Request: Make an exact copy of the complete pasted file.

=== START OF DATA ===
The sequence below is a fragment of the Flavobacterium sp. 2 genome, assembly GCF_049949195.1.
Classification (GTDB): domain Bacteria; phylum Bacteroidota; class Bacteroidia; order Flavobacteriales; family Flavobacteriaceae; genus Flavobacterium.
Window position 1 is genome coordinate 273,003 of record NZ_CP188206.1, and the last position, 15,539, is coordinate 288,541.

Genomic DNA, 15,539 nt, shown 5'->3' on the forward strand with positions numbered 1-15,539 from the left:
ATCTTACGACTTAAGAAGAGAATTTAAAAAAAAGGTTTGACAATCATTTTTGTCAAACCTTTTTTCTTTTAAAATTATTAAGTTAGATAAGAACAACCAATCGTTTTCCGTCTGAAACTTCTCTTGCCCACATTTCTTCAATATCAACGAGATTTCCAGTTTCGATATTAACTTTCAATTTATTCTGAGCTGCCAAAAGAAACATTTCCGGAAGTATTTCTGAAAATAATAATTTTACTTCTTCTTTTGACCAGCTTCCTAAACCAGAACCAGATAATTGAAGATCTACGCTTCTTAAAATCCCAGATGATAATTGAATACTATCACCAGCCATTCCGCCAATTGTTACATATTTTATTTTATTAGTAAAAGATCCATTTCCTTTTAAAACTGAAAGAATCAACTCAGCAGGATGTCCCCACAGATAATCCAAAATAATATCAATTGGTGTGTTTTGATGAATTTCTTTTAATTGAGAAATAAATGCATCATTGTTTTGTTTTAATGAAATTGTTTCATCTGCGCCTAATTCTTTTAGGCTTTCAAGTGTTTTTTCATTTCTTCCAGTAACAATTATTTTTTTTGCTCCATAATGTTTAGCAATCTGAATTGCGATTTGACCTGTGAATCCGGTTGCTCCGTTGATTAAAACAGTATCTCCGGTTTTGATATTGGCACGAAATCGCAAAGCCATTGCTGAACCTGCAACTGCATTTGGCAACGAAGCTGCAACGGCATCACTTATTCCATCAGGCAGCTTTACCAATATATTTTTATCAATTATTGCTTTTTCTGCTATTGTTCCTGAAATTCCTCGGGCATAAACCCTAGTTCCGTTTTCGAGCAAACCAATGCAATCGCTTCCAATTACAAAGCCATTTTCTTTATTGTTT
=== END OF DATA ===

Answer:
The sequence below is a fragment of the Flavobacterium sp. 2 genome, assembly GCF_049949195.1.
Classification (GTDB): domain Bacteria; phylum Bacteroidota; class Bacteroidia; order Flavobacteriales; family Flavobacteriaceae; genus Flavobacterium.
Window position 1 is genome coordinate 273,003 of record NZ_CP188206.1, and the last position, 15,539, is coordinate 288,541.

Genomic DNA, 15,539 nt, shown 5'->3' on the forward strand with positions numbered 1-15,539 from the left:
ATCTTACGACTTAAGAAGAGAATTTAAAAAAAAGGTTTGACAATCATTTTTGTCAAACCTTTTTTCTTTTAAAATTATTAAGTTAGATAAGAACAACCAATCGTTTTCCGTCTGAAACTTCTCTTGCCCACATTTCTTCAATATCAACGAGATTTCCAGTTTCGATATTAACTTTCAATTTATTCTGAGCTGCCAAAAGAAACATTTCCGGAAGTATTTCTGAAAATAATAATTTTACTTCTTCTTTTGACCAGCTTCCTAAACCAGAACCAGATAATTGAAGATCTACGCTTCTTAAAATCCCAGATGATAATTGAATACTATCACCAGCCATTCCGCCAATTGTTACATATTTTATTTTATTAGTAAAAGATCCATTTCCTTTTAAAACTGAAAGAATCAACTCAGCAGGATGTCCCCACAGATAATCCAAAATAATATCAATTGGTGTGTTTTGATGAATTTCTTTTAATTGAGAAATAAATGCATCATTGTTTTGTTTTAATGAAATTGTTTCATCTGCGCCTAATTCTTTTAGGCTTTCAAGTGTTTTTTCATTTCTTCCAGTAACAATTATTTTTTTTGCTCCATAATGTTTAGCAATCTGAATTGCGATTTGACCTGTGAATCCGGTTGCTCCGTTGATTAAAACAGTATCTCCGGTTTTGATATTGGCACGAAATCGCAAAGCCATTGCTGAACCTGCAACTGCATTTGGCAACGAAGCTGCAACGGCATCACTTATTCCATCAGGCAGCTTTACCAATATATTTTTATCAATTATTGCTTTTTCTGCTATTGTTCCTGAAATTCCTCGGGCATAAACCCTAGTTCCGTTTTCGAGCAAACCAATGCAATCGCTTCCAATTACAAAGCCATTTTCTTTATTGTTT